It began on an unremarkable early autumn afternoon almost exactly 10 years ago, when a 55-year-old government analyst named James Martin was shot dead outside a supermarket in an equally unremarkable northern suburb of Washington DC. We didn't think much of it – at least not until next morning when four more people were murdered not far away in separate incidents in the space of a couple of hours, each of them by a single rifle bullet fired from a distance. And then we realised: a sniper or maybe some snipers were on a killing spree in our midst.
What made those days in early October 2002 so frightening was the sheer randomness of events. Parents kept their children away from school; you looked for the slightest hint of anything unusual when you stepped outside. By the time John Allen Muhammad and his teenage sidekick Lee Boyd Malvo were caught three weeks later, they had killed 10 people and critically wounded three others in DC, Maryland and Virginia.
The two lived in, and operated out of, a humdrum Chevrolet Caprice saloon, converted so that the sniper could lie across the back seat into the boot, and fire through a small hole. It then emerged that the shootings were the climax to a cross-country rampage that had earlier taken them from the Pacific north-west to the Deep South and finally to the capital region – and at that point, oddly, things became more comprehensible. However shocking the crimes, you realised Muhammad and Malvo were but the latest variation on an eternal American theme.
Memories of the DC snipers flooded back the other day as I was reading Killer on the Road, a slender but enthralling book by the novelist and cultural writer Ginger Strand, which draws out the connections between the development of the US interstate highway system since the 1950s, and the violence the system has helped to turn into myth.
In the grand scheme of American crime, highways are surely a small overall contributor to the roughly 15,000 murders that are committed in the country each year. But the pairing has an extraordinary grip on the collective imagination. Take the title of Strand's book. "There's a killer on the road/His brain is squirmin' like a toad," sang the rock legend Jim Morrison in "Riders on the Storm". The reference, many Morrison fans believe, is to his 1969 film project HWY: An American Pastoral, in which the singer plays a hitch-hiker on a murder spree. That character may in turn be modelled on Billy Cook, a hoodlum who, back in the early 1950s before interstates existed, posed as a hitch-hiker as he travelled from Missouri to California, killing six strangers in 22 days.
The mass murderers who capture British imaginations – the John Christies, the Fred Wests – tend to operate in a small and claustrophobic space, dispatching and disposing of their victims in their house or garden. America has killers like that, too. But those who catch its collective imagination are the ones on the road.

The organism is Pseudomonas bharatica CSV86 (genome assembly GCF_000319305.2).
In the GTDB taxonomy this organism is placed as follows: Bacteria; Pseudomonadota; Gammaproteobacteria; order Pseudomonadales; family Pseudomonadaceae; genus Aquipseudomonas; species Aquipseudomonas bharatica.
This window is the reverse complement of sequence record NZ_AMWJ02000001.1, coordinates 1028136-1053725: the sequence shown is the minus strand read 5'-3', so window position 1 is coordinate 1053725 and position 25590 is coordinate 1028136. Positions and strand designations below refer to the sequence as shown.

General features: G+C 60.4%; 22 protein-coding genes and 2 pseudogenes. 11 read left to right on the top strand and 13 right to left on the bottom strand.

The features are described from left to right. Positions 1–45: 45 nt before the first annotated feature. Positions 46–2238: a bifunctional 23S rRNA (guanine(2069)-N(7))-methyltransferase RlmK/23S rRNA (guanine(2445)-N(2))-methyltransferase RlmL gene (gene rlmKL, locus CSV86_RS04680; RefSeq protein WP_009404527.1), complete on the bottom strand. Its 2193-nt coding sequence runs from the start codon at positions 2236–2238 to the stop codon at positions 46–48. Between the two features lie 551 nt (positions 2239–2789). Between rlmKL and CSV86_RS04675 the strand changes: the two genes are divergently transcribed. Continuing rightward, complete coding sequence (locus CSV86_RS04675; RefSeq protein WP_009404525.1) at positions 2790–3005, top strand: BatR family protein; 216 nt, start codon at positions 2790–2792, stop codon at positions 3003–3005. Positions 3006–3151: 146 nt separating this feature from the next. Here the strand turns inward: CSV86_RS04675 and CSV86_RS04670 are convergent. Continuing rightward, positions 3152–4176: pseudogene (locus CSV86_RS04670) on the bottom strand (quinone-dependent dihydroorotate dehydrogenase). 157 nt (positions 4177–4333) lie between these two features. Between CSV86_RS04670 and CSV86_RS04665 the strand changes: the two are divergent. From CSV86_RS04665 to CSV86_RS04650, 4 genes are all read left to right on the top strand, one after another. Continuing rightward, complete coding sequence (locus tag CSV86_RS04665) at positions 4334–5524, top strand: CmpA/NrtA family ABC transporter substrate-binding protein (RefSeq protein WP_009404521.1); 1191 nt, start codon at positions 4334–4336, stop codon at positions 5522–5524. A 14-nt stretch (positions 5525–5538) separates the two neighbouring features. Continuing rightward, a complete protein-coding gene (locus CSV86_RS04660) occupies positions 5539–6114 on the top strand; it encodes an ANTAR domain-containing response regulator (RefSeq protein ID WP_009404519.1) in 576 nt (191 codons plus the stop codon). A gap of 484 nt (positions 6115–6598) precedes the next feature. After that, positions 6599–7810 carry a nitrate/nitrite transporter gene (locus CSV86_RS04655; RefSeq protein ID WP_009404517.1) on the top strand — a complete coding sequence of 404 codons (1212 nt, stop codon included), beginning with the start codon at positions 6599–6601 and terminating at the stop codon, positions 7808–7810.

Highways are central to the American experience, indeed to America's image of itself. Only in America would people write a song about a road, Route 66. Interstates carry you across a continent, on existential journeys of escape and self-reinvention. They have bred a parallel America in constant motion. As they sweep you from one Anywhere USA to another, they homogenise a detailed, intensely varied country. But that very soullessness makes them dangerous. When a movie opens with a panning shot of a highway snaking across an empty vista, you feel instinctively that something bad is going to happen, that the American Dream is about to turn into an American nightmare.
And in real life, all too often, it has. Long before Billy Cook, Bonnie Parker and Clyde Barrow were showing how murder and mayhem could be spread from moving vehicles. Or take Herbert Clutter, the wealthy farmer and his family murdered by a pair of convicts on parole who had driven across Kansas to find them, in the crime immortalised in Truman Capote's In Cold Blood.
Ginger Strand weaves the story of the development of America's interstates, the largest civil engineering project in history, with the crimes and criminals who developed with it. She starts with a 19-year-old misfit named Charles Starkweather back in early 1958, when I-80 was still being built across Nebraska: he set off in a second-hand Ford with his girlfriend on a rampage which began in that state and ended in Wyoming, leaving 10 people dead along the way. The book concludes with today's trucking industry and the truck stops that have become magnets for crimes of every sort: robbery, drugs, prostitution and murder.
The true "golden age" of the highway killers, however, was the 1970s and '80s. There was Ed Kemper, the "Co-ed Killer", who picked up young female hitch-hikers on the highways around Santa Cruz, south of San Francisco, before murdering them. There was Roger Reece Kibbe, the "I-5 Strangler", who dumped his victims' bodies along the highways of California's Central Valley. Kibbe was deadly but so nondescript, writes Strand, that the mother of one of his victims sat in a car with him for half an hour and couldn't even remember what he looked like.
But the ultimate beneficiary of this "anonymity factor" was Ted Bundy, perhaps the most celebrated of all America's travelling serial killers, who may have murdered more than 30 women in at least six states in the 1970s. He twice escaped prison but was finally executed in Florida on 24 January 1989. Bundy was handsome, charming and intelligent, but in an understated, forgettable sort of way. At bottom, he was as random and soulless as the highways he travelled. He was the perfect killer on the road.